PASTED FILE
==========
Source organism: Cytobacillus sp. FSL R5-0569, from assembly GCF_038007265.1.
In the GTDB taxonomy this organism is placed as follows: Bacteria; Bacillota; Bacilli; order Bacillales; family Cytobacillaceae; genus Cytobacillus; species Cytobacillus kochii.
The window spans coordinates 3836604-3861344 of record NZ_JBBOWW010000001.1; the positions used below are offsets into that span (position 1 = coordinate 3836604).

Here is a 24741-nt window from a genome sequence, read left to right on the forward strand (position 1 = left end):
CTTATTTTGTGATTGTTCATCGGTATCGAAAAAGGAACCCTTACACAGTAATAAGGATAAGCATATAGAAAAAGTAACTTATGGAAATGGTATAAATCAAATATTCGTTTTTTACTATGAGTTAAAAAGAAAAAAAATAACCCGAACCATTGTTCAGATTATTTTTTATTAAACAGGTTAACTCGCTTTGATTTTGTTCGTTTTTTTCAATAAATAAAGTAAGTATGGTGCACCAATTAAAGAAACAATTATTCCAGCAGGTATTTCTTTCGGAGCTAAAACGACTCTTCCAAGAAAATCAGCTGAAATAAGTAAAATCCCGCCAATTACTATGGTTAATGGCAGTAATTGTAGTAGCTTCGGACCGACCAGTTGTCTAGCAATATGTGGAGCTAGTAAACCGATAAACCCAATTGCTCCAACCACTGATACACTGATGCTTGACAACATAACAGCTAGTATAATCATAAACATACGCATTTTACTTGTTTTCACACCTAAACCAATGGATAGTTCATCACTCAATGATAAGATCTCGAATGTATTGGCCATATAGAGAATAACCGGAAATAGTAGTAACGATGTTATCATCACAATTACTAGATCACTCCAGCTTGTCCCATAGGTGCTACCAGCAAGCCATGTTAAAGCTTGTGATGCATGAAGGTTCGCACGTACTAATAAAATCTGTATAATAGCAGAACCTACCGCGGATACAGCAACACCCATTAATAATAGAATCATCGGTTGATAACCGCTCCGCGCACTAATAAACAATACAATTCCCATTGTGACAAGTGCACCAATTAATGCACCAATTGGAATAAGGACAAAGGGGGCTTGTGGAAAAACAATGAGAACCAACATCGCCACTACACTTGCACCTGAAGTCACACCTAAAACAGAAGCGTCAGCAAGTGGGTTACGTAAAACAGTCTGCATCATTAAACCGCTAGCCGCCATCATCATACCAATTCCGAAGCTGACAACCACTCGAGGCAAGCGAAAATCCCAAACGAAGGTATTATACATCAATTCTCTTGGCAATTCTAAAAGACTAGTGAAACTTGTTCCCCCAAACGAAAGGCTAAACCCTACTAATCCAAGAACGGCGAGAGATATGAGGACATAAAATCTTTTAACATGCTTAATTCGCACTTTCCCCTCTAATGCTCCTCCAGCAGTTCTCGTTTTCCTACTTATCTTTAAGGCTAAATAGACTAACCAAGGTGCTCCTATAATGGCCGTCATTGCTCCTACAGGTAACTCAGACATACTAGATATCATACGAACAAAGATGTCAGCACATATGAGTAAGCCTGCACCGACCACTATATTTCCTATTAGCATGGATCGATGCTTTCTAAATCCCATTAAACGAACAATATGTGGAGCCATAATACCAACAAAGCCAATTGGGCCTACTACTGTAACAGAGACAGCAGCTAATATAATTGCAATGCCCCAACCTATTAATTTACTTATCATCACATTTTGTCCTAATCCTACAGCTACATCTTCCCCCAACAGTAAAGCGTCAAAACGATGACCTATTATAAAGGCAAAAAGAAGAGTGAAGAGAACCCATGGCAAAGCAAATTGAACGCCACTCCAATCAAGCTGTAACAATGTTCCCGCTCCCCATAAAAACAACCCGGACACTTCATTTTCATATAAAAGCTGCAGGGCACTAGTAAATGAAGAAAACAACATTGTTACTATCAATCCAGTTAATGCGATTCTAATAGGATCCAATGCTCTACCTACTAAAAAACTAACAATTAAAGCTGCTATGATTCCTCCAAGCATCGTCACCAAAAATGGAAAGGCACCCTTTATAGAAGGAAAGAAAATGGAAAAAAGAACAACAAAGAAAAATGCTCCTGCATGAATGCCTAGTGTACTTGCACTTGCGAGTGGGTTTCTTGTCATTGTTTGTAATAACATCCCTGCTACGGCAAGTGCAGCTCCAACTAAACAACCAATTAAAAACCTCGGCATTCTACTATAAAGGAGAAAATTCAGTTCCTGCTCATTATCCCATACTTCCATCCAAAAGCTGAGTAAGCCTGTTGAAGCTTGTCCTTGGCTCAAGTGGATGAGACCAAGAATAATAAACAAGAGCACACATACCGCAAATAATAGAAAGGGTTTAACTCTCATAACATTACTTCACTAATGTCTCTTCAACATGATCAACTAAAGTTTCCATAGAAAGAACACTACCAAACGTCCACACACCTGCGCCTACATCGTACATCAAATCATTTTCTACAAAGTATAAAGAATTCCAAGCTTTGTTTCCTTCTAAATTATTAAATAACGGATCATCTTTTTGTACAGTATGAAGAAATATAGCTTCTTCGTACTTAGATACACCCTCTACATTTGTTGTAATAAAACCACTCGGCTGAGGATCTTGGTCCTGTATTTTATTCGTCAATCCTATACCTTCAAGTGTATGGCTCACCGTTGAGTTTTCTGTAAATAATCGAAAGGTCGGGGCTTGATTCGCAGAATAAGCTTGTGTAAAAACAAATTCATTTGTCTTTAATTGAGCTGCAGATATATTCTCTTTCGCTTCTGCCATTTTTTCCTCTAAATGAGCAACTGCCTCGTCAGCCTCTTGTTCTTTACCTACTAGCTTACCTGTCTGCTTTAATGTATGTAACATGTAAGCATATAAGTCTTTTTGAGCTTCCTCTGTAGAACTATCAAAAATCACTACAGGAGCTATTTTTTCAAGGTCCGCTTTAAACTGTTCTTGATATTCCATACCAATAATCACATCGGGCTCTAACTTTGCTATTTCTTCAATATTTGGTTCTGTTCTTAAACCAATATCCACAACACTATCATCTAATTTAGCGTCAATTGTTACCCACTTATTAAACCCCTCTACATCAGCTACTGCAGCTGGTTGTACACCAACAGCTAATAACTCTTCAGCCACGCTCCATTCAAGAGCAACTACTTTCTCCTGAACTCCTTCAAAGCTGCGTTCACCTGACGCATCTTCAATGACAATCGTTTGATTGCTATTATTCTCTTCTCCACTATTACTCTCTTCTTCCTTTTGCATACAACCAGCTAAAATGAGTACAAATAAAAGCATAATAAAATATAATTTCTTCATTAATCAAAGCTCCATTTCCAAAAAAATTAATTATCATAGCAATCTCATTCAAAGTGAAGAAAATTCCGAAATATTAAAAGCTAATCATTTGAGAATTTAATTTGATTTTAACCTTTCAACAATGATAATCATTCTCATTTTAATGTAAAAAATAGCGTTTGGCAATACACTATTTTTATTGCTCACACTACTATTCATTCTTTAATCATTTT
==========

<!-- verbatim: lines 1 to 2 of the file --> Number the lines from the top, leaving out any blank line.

Source organism: Cytobacillus sp. FSL R5-0569, from assembly GCF_038007265.1.
In the GTDB taxonomy this organism is placed as follows: Bacteria; Bacillota; Bacilli; order Bacillales; family Cytobacillaceae; genus Cytobacillus; species Cytobacillus kochii.